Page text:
Java gRPC from Scratch: A Comprehensive Guide

default image

gRPC (Google Remote Procedure Call) is an open source remote procedure call (RPC) system initially developed by Google. It uses HTTP/2 for transport, Protocol Buffers as the interface description language, and provides features such as authentication, bidirectional streaming and flow control, blocking or nonblocking bindings, and cancellation and timeouts. gRPC enables clients and servers to communicate transparently, and makes it easier to build connected systems.

In this comprehensive guide, we will explore gRPC with Java from the ground up. We will cover:

  • What is gRPC and its advantages
  • How gRPC works
  • protobuf messages and services
  • Generating code from .proto files
  • Implementing a basic gRPC Java server
  • Client code generation
  • Streaming RPCs
  • Deadlines, error handling and cancellation
  • Authentication and authorization
  • Load balancing and naming
  • Monitoring and logging
  • Testing gRPC services

By the end, you will have a solid understanding of gRPC in Java and be able to implement gRPC services in your applications.

What is gRPC?

gRPC is a modern, high-performance remote procedure call (RPC) framework that can run anywhere. It enables client and server applications to communicate transparently, and makes it easier to build connected systems.

Here are some key advantages of gRPC:

  • Language agnostic: gRPC tooling supports many languages including Java, Go, Python, Ruby, C#, Node.js, Objective-C, PHP and Dart. This allows seamless integration between polyglot systems.

  • High performance: gRPC is built on top of HTTP/2 which provides significant performance improvements over HTTP/1.x. Some benchmarks show gRPC having 5x lower latency and 6x higher throughput than REST over HTTP 1.1.

  • Bi-directional streaming: Allows both client and server to stream data to each other for high throughput, low latency connectivity.

  • Protobuf contract: Services and messages are defined in protobuf which is efficient to serialize and language-neutral.

  • Generated code: Languages have first-class support for protobuf and gRPC with plugins that generate Stub, request and response classes. Removes boilerplate code.

  • Simpler than REST: No need to design resource hierarchy or methods like POST vs PUT. Just define the service methods and messages in protobuf.

In summary, gRPC provides an efficient, language-neutral mechanism for connecting systems with bi-directional streaming, high throughput and low latency.

How gRPC Works

gRPC works seamlessly across languages and platforms using Protocol Buffers and HTTP/2. Here is a quick overview of how the main components fit together:

  • gRPC clients call gRPC services by specifying the method to call and sending request parameters. Clients use generated stubs which handle serialization and deserialization of messages.

  • gRPC services implement RPC call handlers for the methods defined in the protobuf service definition. The server implementation handles requests and sends back responses.

  • protobufs define the contract between client and server by specifying service methods and message structures. These are used to generate client stubs and server skeletons.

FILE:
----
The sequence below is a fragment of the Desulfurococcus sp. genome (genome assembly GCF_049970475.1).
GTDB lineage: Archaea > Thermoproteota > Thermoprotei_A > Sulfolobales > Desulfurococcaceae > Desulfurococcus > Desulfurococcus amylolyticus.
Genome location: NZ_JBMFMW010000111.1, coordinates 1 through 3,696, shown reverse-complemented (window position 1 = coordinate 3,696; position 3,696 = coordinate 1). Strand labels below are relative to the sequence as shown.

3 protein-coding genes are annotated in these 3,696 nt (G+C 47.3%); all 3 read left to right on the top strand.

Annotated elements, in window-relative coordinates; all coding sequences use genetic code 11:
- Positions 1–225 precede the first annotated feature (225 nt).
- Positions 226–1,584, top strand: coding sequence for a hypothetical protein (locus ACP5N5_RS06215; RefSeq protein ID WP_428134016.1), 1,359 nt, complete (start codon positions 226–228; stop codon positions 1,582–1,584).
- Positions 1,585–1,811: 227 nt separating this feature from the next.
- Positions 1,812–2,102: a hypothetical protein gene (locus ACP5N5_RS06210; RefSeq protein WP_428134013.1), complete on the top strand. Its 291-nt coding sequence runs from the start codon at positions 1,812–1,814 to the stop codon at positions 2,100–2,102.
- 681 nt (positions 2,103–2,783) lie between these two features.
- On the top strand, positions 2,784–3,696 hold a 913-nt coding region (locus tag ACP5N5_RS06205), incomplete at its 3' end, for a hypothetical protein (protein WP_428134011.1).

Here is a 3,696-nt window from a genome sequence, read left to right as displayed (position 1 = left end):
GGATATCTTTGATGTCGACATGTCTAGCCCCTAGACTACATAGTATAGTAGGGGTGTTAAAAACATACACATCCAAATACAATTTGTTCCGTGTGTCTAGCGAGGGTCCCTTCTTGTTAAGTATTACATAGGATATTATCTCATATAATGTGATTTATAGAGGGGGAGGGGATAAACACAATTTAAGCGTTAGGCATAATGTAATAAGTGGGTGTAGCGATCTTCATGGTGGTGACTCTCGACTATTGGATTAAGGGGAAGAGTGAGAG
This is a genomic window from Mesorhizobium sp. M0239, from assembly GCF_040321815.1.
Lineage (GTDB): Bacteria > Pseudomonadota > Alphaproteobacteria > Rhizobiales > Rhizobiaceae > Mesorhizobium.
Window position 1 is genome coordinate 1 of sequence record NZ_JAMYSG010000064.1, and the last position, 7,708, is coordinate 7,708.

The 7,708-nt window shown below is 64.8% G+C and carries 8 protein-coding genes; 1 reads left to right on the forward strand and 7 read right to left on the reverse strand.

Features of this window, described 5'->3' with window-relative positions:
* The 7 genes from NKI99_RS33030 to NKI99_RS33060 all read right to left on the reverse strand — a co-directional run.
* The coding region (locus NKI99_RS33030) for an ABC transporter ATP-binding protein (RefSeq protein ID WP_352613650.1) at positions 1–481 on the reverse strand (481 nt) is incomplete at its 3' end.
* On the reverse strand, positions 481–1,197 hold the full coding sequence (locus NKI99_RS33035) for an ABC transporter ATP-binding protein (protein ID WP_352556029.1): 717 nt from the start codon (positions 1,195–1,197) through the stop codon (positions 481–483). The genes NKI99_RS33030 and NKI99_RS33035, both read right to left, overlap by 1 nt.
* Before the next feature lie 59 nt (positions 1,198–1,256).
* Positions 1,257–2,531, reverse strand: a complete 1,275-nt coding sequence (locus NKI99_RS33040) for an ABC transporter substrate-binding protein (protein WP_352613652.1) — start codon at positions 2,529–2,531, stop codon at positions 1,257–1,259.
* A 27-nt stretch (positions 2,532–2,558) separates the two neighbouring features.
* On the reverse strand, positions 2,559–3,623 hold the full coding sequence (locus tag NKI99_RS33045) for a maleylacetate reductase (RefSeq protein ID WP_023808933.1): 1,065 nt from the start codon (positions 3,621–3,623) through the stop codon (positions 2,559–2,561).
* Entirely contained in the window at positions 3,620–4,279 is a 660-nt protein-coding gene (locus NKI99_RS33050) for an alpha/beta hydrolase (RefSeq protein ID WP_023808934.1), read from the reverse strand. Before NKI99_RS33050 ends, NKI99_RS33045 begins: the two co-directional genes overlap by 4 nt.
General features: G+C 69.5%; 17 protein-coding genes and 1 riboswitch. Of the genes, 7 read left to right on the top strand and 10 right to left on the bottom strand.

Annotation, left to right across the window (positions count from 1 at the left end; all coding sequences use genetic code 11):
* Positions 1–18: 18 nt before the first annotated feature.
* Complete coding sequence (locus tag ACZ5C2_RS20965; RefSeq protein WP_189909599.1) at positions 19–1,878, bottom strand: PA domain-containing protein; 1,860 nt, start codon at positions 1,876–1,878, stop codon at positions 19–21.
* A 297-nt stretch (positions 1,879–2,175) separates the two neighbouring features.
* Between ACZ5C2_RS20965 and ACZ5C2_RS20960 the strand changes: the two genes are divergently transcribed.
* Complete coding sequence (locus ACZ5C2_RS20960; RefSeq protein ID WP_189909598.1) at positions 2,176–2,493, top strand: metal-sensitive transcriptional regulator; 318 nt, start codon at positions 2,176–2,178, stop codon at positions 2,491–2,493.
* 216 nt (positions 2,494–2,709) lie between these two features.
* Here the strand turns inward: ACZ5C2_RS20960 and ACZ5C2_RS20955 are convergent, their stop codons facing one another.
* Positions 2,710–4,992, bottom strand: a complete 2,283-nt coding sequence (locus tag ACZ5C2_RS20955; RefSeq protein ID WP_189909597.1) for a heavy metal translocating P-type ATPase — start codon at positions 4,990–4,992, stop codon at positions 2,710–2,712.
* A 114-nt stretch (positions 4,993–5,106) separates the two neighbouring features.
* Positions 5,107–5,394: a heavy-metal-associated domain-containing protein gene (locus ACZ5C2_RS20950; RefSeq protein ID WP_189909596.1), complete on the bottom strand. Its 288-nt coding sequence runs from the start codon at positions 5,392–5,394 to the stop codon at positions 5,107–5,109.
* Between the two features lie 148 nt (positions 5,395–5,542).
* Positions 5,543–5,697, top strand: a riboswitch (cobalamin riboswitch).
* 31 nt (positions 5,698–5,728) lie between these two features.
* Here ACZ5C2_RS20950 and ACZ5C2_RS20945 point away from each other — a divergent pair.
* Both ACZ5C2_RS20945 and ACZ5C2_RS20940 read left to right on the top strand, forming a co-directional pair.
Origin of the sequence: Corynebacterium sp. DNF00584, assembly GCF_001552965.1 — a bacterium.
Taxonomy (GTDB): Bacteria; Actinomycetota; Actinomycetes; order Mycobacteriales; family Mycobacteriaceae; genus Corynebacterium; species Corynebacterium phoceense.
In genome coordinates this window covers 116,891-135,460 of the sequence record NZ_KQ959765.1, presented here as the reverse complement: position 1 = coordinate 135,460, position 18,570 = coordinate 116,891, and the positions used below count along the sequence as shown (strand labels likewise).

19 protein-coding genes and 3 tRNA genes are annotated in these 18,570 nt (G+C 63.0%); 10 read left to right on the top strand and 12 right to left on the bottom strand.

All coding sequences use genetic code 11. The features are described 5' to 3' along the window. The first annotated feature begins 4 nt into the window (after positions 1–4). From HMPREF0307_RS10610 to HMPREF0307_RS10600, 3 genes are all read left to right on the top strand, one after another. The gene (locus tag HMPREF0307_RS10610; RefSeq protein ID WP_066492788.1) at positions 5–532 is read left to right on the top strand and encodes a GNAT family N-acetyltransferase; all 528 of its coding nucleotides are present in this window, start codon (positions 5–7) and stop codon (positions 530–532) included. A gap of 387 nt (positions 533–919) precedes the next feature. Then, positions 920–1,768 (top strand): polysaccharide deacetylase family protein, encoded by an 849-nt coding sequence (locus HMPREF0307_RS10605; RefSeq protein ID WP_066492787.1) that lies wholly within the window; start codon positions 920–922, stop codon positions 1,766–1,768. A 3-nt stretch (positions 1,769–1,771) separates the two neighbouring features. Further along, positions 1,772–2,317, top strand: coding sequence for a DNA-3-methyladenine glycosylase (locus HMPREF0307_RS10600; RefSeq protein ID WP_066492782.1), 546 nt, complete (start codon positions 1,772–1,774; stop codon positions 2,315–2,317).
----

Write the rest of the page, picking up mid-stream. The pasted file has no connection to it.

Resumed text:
• HTTP/2 handles all transmission of protobuf messages over the wire efficiently and securely. gRPC builds on HTTP/2 features like multiplexing, bi-directional streams, flow control and TLS encryption.

This overall flow allows developers to focus on the service contract and business logic while gRPC handles all the connection, communication and threading complexity.

Defining Services and Messages with Protobufs

With gRPC, you define the service contract with Protocol Buffers (protobuf). The .proto files:

  • Define the gRPC service with RPC methods.
  • Define the request and response message types used in the gRPC methods.

For example, here is a simple HelloService in proto3 syntax:

service HelloService {
  rpc SayHello (HelloRequest) returns (HelloResponse);

message HelloRequest {
  string name = 1; 

message HelloResponse {
  string message = 1;

This defines a HelloService with one RPC method called SayHello. It takes a HelloRequest parameter and returns a HelloResponse.

The HelloRequest and HelloResponse messages structures are also defined. We just have simple string fields here but protobuf supports a variety of data types like integers, enums, nested messages and maps.

Generating gRPC Code

Once you have defined the gRPC service in a .proto file, you can use the protobuf compiler protoc to generate client and server code.

For Java, this produces:

  • A gRPC client stub class to call the service methods from client code.
  • An abstract service base class to override and implement the RPC handlers on the server.
  • The request/response classes for serializing/deserializing the messages.

For example, running protoc on hello.proto would generate:

  • The gRPC client stub
  • The abstract server class
  • & Message classes

By generating code from the .proto definition, you get type-safe contracts and efficient serialization/deserialization for free!

Implementing a gRPC Java Server

Let‘s look at how to implement a gRPC server in Java. We will use the HelloService example above.

Add gRPC dependencies

To get started, you need to add the Netty gRPC dependencies which include the Netty transport library and gRPC stub code:


And add the grpc-protobuf dependency which pulls in the necessary protobuf libraries:


Implement the gRPC Service

Next, create your gRPC service implementation by extending the generated abstract class:

public class HelloServiceImpl extends HelloServiceGrpc.HelloServiceImplBase {

  public void sayHello(HelloRequest req, StreamObserver<HelloResponse> responseObserver) {

    HelloResponse response = HelloResponse.newBuilder()
      .setMessage("Hello " + req.getName())



Override the sayHello method, build a HelloResponse and send it back to the client via the responseObserver. That‘s it!

Start the gRPC Server

Then in your server startup code, you need to create a gRPC server, register your service implementation and start the server:

Server server = ServerBuilder.forPort(8080)
  .addService(new HelloServiceImpl())


The ServerBuilder handles all the gRPC plumbing and starting the underlying HTTP/2 Netty server.

Just like that you have a gRPC service running on localhost:8080!

Calling gRPC Services from Java Clients

Next let‘s look at how to call our gRPC service from a Java client using the generated stub.

Create the gRPC Channel

First you create a gRPC channel to the server:

ManagedChannel channel = ManagedChannelBuilder
  .forAddress("localhost", 8080)

This sets up a Netty channel to port 8080 on localhost using plain text communication.

Initialize the Stub

Then initialize the stub which will call the service: